Canada’s Music of Protest
Have you heard of the Maple Spring? If you're like most people living outside of French Canada, probably not. That's because the mainstream media has been mostly uninterested in what is likely the largest people's uprising in Quebec's history (possibly even Canada's history).
It all started with Jean Charest's government plan to raise post-secondary tuition by 75 percent over 5 years. Even though Quebecer students pay the lowest tuition in the country (as critics are eager to point out), it was enough to spark a massive outcry. Hundreds of thousands of students across the province took to the streets to make their voices heard.
Rather than address the issue, the Charest government decided to pass Bill-78 – effectively attempting to squash the dissent. In response, thousands more moderates poured into the streets, calling the bill an unprecedented attack on freedom of assembly.
And still, the rest of Canada and world heard very little. But suddenly, the tide turned with “An Open Letter to English Media”—a plea from Quebecer's to understand the seismic shift occurring on the streets.
If you do not live here, I wish I could properly convey to you what it feels like. It is magic. It starts quietly, a suggestion here and there, and it builds. Everybody on the street begins to smile. I get there, and we all—young and old, children and students and couples and retirees and workers and weird misfits and dogs and, well, neighbours—we all grin the widest grins you have ever seen while dancing around and making as much noise as possible. We are almost ecstatic with the joy of letting loose like this, of voicing our resistance to a government that seeks to silence us, and of being together like this.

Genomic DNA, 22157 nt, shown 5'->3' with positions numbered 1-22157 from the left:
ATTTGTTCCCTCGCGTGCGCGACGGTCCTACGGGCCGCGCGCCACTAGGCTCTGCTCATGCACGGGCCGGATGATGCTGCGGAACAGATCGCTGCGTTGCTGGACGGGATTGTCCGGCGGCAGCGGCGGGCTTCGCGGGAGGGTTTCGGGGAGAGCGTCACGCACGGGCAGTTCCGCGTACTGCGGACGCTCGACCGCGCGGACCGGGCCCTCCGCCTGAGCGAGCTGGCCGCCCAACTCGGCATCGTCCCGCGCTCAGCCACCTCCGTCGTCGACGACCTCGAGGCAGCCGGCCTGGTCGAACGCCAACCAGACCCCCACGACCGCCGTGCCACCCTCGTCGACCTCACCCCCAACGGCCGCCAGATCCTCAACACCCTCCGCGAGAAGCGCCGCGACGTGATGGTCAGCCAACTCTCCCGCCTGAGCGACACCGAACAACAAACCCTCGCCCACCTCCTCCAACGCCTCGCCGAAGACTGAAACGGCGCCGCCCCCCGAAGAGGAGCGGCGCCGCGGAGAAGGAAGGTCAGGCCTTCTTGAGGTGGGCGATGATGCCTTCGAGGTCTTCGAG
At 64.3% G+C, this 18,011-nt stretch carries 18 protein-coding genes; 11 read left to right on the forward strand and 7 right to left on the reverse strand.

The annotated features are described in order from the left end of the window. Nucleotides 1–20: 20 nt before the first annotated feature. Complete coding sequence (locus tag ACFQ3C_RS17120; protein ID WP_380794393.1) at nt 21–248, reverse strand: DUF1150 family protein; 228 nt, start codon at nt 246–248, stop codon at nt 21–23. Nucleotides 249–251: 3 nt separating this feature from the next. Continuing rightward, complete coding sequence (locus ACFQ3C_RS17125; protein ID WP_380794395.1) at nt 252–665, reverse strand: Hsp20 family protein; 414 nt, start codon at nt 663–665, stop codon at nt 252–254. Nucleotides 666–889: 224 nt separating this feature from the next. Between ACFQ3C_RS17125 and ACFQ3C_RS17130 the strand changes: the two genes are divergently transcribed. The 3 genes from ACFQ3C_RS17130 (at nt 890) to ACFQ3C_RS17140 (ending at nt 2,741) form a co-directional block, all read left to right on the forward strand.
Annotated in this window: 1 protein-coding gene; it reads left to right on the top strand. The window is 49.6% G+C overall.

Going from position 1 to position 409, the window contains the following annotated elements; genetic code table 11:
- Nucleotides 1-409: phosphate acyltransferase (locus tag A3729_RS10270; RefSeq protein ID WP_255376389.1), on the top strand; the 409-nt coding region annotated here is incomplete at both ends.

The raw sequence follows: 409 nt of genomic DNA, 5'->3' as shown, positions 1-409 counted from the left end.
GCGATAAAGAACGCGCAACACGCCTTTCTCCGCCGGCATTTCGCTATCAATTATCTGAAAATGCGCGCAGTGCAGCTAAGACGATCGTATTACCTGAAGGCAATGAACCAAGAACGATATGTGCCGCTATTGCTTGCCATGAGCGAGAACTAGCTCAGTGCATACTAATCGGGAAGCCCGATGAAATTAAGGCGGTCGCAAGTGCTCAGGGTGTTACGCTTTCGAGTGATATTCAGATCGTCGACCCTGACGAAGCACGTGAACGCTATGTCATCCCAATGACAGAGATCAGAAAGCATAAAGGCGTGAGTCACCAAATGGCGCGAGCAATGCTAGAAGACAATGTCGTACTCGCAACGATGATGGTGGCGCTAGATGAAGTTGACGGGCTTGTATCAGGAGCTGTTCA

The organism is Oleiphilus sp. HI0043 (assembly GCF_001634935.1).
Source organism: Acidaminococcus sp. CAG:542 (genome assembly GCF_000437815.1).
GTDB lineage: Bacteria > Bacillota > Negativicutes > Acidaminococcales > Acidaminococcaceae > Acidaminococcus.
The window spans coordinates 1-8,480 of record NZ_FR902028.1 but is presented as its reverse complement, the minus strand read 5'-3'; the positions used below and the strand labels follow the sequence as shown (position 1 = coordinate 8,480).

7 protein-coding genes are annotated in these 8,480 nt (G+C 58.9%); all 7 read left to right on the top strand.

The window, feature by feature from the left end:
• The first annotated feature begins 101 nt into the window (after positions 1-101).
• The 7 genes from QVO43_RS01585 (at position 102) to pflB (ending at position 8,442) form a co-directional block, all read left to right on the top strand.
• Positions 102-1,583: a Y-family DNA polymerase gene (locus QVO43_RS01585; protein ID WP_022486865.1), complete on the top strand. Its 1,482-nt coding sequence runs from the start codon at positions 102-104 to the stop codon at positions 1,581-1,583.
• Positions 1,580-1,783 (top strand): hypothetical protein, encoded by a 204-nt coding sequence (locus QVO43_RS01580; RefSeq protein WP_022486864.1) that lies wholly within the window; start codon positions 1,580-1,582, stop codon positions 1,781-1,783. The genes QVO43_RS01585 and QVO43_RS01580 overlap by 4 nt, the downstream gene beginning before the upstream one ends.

On the heels came Quebec filmmaker Jeremie Battaglia’s gorgeous black and white piece on the “Casseroles” evolution of the strike – whereby the marchers brought pots and pans out to make music together in the streets. The film went viral, inspiring solidarity marches across Canada and the world.
In Vancouver, we danced and banged in the rain. What struck me was the simple joy on our faces. And most of all wonder.
There is a beauty that emerges when we learn and inspire each other, just as Quebec has done for the rest of Canada; when we speak to each other instead of through governments or the mainstream media. Here in Vancouver, we discovered what it means to make music together in the streets, in the rain, and you can see it on our faces.
Ethan Cox, also writing on the revolution, speaks clearly that this movement is about much more than tuition:
As this movement goes on, and grows by leaps and bounds, it is increasingly clear that it is not a movement of anger, of rage or of hate. It is a movement of love, of community and of hope. People who would be alone in their houses watching TV take to the streets and march with neighbors they never knew they had. Back when we had real communities, they were driven by the coming together of neighbors each night. Instead of watching TV, we met in the street, we exchanged details of our day and we made plans for our future. Just as the “casseroles” cause us to do now.
Perhaps the most lasting effect of this movement will be to build stronger, more connected communities. Every day that it goes on, more of us meet in the street, build relationships and talk about what kind of a society we want.
For me, there is a clear relationship between the Quebec Spring, the Occupy Movements, and all the social uprisings around the globe. They arise from the same source—the deep knowing that we have lost our way. We have forgotten how to live. And most importantly, we are starting to remember.
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